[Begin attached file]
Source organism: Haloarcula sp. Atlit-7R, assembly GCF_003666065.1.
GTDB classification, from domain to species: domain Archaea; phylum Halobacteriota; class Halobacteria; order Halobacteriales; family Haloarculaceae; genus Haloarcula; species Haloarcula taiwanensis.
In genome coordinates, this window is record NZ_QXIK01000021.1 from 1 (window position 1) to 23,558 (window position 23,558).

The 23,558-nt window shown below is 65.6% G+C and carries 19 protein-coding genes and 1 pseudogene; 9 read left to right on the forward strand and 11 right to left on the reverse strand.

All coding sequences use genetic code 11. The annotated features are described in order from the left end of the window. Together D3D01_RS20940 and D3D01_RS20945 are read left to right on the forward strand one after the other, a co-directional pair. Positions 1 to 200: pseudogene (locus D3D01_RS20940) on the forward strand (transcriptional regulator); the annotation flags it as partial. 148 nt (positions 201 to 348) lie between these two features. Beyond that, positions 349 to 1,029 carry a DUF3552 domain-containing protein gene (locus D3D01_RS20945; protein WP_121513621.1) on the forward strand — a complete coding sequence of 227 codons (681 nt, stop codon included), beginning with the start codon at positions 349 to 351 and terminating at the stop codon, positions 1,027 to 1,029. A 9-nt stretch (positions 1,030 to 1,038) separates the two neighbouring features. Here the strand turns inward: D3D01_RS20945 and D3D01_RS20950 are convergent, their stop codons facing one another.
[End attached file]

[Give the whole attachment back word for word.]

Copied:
Source organism: Haloarcula sp. Atlit-7R, assembly GCF_003666065.1.
GTDB classification, from domain to species: domain Archaea; phylum Halobacteriota; class Halobacteria; order Halobacteriales; family Haloarculaceae; genus Haloarcula; species Haloarcula taiwanensis.
In genome coordinates, this window is record NZ_QXIK01000021.1 from 1 (window position 1) to 23,558 (window position 23,558).

The 23,558-nt window shown below is 65.6% G+C and carries 19 protein-coding genes and 1 pseudogene; 9 read left to right on the forward strand and 11 right to left on the reverse strand.

All coding sequences use genetic code 11. The annotated features are described in order from the left end of the window. Together D3D01_RS20940 and D3D01_RS20945 are read left to right on the forward strand one after the other, a co-directional pair. Positions 1 to 200: pseudogene (locus D3D01_RS20940) on the forward strand (transcriptional regulator); the annotation flags it as partial. 148 nt (positions 201 to 348) lie between these two features. Beyond that, positions 349 to 1,029 carry a DUF3552 domain-containing protein gene (locus D3D01_RS20945; protein WP_121513621.1) on the forward strand — a complete coding sequence of 227 codons (681 nt, stop codon included), beginning with the start codon at positions 349 to 351 and terminating at the stop codon, positions 1,027 to 1,029. A 9-nt stretch (positions 1,030 to 1,038) separates the two neighbouring features. Here the strand turns inward: D3D01_RS20945 and D3D01_RS20950 are convergent, their stop codons facing one another.